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Physician-scientist’s “indomitable spirit” prevails over personal adversity

As an African-American with chronic illness, Eric Sibley prevailed in academic medicine where few colleagues shared his challenges.

When Eric Sibley, MD, PhD, began his career 1993 as a young physician-scientist in pediatric gastroenterology at Stanford, his future couldn't have looked more promising.

Sibley, an African-American who grew up in Los Angeles, spent the first 15 years of his career making notable strides in his research and gaining accolades, memberships and leadership roles in national academic societies. He had a happy marriage, two healthy children, and a career that was rapidly rising by 2009, when he was diagnosed with the most aggressive form of multiple sclerosis.

In a story for Inside Stanford Medicine, I describe how, as Sibley moved from cane to crutches to wheelchair over the following years, he didn't dwell on the odds that would make his continued success seem almost impossible. Instead, he focused on being a role model who would pave the way, showing others -- as his own African-American mentors at Harvard University and Johns Hopkins University had once shown him -- that it was indeed possible, and that his experience positioned him to make a unique contribution to the academic medical community.

I spoke with Sibley's colleagues, students, family and fellows, and learned that it wasn't just what he's overcome that's made him stand out; it's also his character and compassion.

"Eric Sibley has shown an indomitable spirit both personally and professionally," said Lloyd Minor, MD, dean of the School of Medicine.

Dorsey Bass, MD, associate professor of pediatric gastroenterology, who shared a Friday afternoon clinic with Sibley for two decades, described Sibley's characteristic relationship to his patients:

[Some were] very financially distressed and with multiple disabilities, kids with cerebral palsy and lots of complicated, difficult issues. Eric's loyalty to them and their loyalty to him just always, well -- it makes you a little proud to be a human.

Sibley's talents with patients extend to his counseling with students. As his illness limited his ability to provide bedside care, he increased his role as an academic and professional mentor.

Among his local and national roles, he was appointed one of four academic advising deans to support between 110 to 120 students. Neil Gesundheit, MD, MPH, professor of endocrinology and senior associate dean for medical education, described how students who are falling behind might "cocoon" themselves, and what a gift Sibley has for putting struggling students at ease:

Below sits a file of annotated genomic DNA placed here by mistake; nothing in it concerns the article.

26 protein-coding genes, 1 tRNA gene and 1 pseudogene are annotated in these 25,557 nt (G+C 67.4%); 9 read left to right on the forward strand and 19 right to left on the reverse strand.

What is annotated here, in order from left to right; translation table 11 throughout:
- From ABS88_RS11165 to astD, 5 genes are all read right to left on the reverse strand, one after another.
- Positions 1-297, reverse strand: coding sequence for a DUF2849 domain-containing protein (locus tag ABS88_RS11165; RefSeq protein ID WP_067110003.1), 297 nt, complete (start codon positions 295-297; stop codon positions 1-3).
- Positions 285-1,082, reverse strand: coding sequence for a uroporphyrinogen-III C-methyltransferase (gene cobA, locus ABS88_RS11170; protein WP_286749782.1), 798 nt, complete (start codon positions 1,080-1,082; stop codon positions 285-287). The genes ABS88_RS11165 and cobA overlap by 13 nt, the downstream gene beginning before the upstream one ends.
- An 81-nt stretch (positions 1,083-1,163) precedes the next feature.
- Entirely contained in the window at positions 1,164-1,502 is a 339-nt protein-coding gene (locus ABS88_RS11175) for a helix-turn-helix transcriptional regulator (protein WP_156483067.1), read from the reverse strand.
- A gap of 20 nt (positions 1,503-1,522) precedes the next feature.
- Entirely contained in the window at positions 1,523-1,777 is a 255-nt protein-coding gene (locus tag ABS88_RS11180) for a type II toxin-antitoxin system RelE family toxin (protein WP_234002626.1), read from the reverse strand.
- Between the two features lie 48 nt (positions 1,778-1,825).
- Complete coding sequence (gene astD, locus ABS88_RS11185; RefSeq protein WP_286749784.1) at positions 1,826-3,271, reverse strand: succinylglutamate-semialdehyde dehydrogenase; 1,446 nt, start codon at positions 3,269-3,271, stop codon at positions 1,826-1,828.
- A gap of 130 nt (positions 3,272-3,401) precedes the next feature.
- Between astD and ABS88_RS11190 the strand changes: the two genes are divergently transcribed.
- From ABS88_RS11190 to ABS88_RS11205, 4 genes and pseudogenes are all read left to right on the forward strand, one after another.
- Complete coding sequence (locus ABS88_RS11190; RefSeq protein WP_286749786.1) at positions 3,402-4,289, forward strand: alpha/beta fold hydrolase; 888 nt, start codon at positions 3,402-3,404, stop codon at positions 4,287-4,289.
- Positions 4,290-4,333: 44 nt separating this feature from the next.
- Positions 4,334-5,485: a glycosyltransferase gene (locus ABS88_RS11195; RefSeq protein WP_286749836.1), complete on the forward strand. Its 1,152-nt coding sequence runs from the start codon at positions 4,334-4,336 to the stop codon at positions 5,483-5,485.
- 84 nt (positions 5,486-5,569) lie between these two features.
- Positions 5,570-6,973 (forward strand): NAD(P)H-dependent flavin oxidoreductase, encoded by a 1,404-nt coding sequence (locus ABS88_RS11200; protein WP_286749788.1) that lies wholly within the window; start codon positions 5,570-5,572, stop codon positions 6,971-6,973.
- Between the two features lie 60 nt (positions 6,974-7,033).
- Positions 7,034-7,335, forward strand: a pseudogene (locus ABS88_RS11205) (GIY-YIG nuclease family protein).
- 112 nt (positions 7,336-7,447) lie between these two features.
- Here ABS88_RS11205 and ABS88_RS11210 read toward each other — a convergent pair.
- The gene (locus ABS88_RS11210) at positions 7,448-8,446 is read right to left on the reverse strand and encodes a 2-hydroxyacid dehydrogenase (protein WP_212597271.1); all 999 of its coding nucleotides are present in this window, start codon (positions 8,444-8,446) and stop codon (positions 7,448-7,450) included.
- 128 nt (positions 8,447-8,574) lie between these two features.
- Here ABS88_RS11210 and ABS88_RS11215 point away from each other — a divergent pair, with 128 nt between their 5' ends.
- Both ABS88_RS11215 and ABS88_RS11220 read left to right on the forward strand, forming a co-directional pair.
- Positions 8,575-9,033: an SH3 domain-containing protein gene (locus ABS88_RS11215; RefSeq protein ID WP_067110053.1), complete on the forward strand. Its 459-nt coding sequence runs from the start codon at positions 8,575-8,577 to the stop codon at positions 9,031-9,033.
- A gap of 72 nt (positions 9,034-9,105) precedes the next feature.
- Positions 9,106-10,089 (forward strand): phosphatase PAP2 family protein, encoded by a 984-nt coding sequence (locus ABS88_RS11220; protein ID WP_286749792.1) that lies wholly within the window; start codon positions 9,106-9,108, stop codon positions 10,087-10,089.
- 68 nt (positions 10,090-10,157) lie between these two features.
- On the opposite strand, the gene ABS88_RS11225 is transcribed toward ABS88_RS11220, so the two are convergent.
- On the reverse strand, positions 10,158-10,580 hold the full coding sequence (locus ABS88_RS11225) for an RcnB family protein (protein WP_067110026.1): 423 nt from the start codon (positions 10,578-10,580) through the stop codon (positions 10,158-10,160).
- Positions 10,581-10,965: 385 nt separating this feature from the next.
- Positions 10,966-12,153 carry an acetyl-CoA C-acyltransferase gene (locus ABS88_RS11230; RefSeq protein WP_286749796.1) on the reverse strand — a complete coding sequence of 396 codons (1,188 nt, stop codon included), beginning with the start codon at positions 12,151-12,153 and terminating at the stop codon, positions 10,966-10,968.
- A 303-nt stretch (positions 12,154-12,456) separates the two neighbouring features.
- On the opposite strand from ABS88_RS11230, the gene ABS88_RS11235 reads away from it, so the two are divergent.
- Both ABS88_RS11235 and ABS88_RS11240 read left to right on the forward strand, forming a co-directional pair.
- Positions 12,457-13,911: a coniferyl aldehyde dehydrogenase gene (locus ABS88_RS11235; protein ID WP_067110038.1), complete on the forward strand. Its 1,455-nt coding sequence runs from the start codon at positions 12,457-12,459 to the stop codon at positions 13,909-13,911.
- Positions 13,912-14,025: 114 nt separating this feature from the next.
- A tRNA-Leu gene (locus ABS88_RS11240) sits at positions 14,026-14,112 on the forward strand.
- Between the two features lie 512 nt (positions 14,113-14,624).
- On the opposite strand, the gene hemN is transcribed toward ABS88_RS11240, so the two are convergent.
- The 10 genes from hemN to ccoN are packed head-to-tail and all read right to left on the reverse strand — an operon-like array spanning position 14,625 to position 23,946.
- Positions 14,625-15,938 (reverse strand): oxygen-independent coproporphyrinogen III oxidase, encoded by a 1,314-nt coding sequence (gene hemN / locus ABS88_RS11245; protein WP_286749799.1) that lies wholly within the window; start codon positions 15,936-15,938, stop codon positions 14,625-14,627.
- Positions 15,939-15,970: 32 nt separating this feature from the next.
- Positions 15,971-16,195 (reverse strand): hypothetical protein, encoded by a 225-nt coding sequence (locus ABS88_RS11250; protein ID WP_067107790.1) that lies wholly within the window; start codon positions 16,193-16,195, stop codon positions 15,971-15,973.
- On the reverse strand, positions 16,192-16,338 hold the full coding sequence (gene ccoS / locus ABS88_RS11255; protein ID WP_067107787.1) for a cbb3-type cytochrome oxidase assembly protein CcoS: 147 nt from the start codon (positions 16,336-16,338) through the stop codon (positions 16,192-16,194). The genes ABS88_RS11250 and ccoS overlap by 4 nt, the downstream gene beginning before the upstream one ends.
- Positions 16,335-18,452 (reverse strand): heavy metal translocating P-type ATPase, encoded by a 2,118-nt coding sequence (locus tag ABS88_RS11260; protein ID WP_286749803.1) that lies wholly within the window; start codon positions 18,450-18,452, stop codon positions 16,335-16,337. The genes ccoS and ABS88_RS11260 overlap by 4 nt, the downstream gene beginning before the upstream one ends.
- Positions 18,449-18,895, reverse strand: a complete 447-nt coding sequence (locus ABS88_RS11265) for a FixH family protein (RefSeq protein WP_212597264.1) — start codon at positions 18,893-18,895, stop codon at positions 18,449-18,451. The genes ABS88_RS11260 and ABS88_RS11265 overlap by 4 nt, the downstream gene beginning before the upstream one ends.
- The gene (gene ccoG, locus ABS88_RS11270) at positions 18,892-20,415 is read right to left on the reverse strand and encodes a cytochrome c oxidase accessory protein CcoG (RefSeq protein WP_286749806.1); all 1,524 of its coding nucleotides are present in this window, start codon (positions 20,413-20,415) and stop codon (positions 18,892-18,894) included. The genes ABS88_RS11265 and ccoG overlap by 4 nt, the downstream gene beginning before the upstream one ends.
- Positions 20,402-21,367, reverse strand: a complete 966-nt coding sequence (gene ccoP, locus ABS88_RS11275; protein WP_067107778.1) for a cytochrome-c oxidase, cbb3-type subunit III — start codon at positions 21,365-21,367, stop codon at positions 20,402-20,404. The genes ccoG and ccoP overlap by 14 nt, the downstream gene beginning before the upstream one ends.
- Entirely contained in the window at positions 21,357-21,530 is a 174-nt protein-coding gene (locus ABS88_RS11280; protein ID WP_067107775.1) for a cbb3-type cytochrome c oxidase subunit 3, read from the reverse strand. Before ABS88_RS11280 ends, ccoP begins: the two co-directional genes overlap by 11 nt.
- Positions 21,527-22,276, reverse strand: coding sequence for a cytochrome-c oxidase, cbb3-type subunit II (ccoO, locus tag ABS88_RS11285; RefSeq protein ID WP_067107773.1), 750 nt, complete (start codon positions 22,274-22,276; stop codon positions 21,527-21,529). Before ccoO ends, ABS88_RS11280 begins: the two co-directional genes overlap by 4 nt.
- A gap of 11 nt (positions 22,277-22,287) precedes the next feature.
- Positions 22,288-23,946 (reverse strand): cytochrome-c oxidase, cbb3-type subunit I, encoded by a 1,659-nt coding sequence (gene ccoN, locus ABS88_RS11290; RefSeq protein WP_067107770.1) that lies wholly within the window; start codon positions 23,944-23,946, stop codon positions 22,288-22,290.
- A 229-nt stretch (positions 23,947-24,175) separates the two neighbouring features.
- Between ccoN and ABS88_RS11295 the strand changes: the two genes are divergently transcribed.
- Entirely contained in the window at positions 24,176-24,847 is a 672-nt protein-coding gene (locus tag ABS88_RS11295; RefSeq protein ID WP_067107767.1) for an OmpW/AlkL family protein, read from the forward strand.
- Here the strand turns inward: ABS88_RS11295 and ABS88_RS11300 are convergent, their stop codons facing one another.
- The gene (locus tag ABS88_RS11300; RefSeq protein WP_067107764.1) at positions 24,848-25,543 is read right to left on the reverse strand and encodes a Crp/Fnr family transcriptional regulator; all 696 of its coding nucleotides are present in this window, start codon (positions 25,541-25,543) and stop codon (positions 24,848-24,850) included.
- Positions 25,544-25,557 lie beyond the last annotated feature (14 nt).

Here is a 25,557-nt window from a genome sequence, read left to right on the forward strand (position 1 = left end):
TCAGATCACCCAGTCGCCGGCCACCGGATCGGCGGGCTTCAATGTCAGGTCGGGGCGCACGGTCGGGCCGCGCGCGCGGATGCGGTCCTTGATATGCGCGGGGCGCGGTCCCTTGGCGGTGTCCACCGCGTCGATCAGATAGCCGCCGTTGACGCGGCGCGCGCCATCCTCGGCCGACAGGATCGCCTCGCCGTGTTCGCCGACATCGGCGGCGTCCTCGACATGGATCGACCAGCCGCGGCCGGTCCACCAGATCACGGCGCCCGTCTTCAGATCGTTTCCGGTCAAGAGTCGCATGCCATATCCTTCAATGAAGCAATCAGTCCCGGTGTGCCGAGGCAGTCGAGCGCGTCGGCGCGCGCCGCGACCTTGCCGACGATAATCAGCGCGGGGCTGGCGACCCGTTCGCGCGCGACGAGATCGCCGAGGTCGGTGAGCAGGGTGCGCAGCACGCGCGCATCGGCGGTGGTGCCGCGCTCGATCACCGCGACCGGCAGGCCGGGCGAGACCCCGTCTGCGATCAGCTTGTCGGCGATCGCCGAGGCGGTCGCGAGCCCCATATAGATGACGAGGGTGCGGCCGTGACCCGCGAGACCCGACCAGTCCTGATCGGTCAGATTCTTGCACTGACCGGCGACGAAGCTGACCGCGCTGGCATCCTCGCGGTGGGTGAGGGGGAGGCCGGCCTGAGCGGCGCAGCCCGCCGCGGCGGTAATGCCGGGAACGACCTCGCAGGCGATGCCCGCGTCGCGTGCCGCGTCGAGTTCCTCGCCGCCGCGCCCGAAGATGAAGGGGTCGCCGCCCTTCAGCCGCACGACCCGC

He'll say, 'I know it's hard for you to communicate back with me and maybe you're a bit ashamed of what's happened, but let's just start over and get things moving in a positive direction.' He's excellent at that, at really disarming a student and helping them address those kinds of issues. ... He's vulnerable, and he's saying to you: If you're vulnerable, I can understand that and help you.

Sibley has prevailed in field where few colleagues shared his challenges. In the U.S., only 4 percent of full-time medical school faculty identify as black or African-American, and only 2 to 10 percent of practicing physicians live with disability or chronic illness. Smaller still is the fraction of Americans living where those groups overlap: black academic physicians with disability or chronic illness.

As a physician-scientist, professional mentor and academic advisor, Sibley has achieved professional progress that seems to be the inverse of his disease progression. Most recently, this past spring, in his 25th year at Stanford, he reached a long-awaited benchmark in his career: promotion to full tenured professor.

"There were times later in my career when there was no one like me in a role ahead of me, no one to advise or mentor me," he said. "So it was important to me to be that role model, to be a person students and colleagues with similar challenges could look to for guidance and encouragement."

Photo by Steve Fisch

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